Lawson Thrives as Infor

By: | March 27, 2018 • 4 min read
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While Infor strives to become “the third ERP vendor” after Oracle and SAP SuccessFactors, it is using Lawson in all the ways CEO Charles Phillips might have imagined.

As Oracle president, Charles Phillips led the company’s nearly eight-year spending spree acquiring about 80 companies. The first company he bought after becoming CEO of Infor seven years ago was the former Lawson software.

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In HR, I first knew Lawson as one of the two leading HRIS companies running on IBM minicomputers, which went through many models and names, but I most remember the AS/400. The larger business world considered Lawson an “almost ERP” because it lacked manufacturing software.

But then Lawson moved off the minicomputer and adopted a true client/server architecture and then found its way into the cloud—partially. All the while tightening its grip around the healthcare vertical it has long nearly owned for HCM. And it bought Intentia, a Swedish vendor of manufacturing software.

All of this was on display at Infor’s recent Innovation Summit, held in its 19th-century department-store headquarters in the heart of Manhattan’s Silicon Alley.

There the former Lawson HCM never gets much air time because Infor goes to market by industry verticals with each package, including some HCM, along with financials, procurement, etc. HCM is still sold standalone (and even still on-premise), but not so often. Happily, Senior Director of HCM Products Amy Ihlen was available separately for an update. She has lived with the product for 12 years under both owners.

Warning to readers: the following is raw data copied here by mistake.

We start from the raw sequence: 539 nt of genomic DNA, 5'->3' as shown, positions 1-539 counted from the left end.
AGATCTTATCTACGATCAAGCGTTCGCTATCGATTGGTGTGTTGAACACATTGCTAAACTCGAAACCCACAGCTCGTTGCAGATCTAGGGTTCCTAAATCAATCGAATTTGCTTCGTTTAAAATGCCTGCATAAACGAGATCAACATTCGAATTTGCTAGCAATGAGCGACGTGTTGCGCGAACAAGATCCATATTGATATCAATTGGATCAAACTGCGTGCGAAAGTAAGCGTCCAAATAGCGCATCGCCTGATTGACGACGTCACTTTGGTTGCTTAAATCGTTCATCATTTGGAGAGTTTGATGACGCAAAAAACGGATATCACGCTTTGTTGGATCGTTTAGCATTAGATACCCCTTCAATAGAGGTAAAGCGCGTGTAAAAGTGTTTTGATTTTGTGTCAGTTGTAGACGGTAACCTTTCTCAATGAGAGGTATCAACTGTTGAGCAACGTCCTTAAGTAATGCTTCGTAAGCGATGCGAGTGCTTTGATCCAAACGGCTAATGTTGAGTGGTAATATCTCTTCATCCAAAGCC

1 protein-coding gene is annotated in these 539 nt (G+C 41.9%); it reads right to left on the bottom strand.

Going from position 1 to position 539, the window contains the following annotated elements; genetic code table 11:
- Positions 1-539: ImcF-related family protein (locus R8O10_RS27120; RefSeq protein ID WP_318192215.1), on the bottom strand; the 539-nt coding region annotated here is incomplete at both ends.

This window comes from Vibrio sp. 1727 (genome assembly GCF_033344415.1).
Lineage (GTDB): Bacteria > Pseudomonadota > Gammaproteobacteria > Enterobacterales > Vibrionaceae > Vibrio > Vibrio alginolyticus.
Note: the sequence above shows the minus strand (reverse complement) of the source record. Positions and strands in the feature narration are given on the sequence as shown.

She was happy to report that payroll, the last module to move to the cloud, is going into limited release in July. The company calls the bundle Infor Cloudsuite HCM. The first payroll customer is scheduled to go live in early 2019 with other betas lined up and general release planned for later that year. Payroll functionality will be U.S.-focused, with plans to partner for multinational customers.

I was happy to hear that recruiting functionality is being complete renovated. Lawson was the first HCM vendor smart enough to realize that it had to own its own recruiting, when every major vendor was still partnering for that functionality. The story goes downhill from there, so it won’t be repeated to protect the guilty.

Analytics is on the roadmap of many software pillars with Infor’s acquisition last year of Birst, a modern business-intelligence product. Talent Science—the assessment and analytics part of HCM originally called PeopleAnswers—is already using it.

Birst allows for the easy creation of industry-specific dashboards that can combine Infor and outside data. In healthcare, that could include patient data and in manufacturing, labor cost. With AI, of course, the hope is to recommend what to do about the information.

You may recall that the company’s AI product is called Infor Coleman, named after Katherine Coleman Johnson, the African-American NASA computing pioneer lionized in the movie Hidden Figures, which chronicles a time when Jim Crow still ruled Florida and Texas.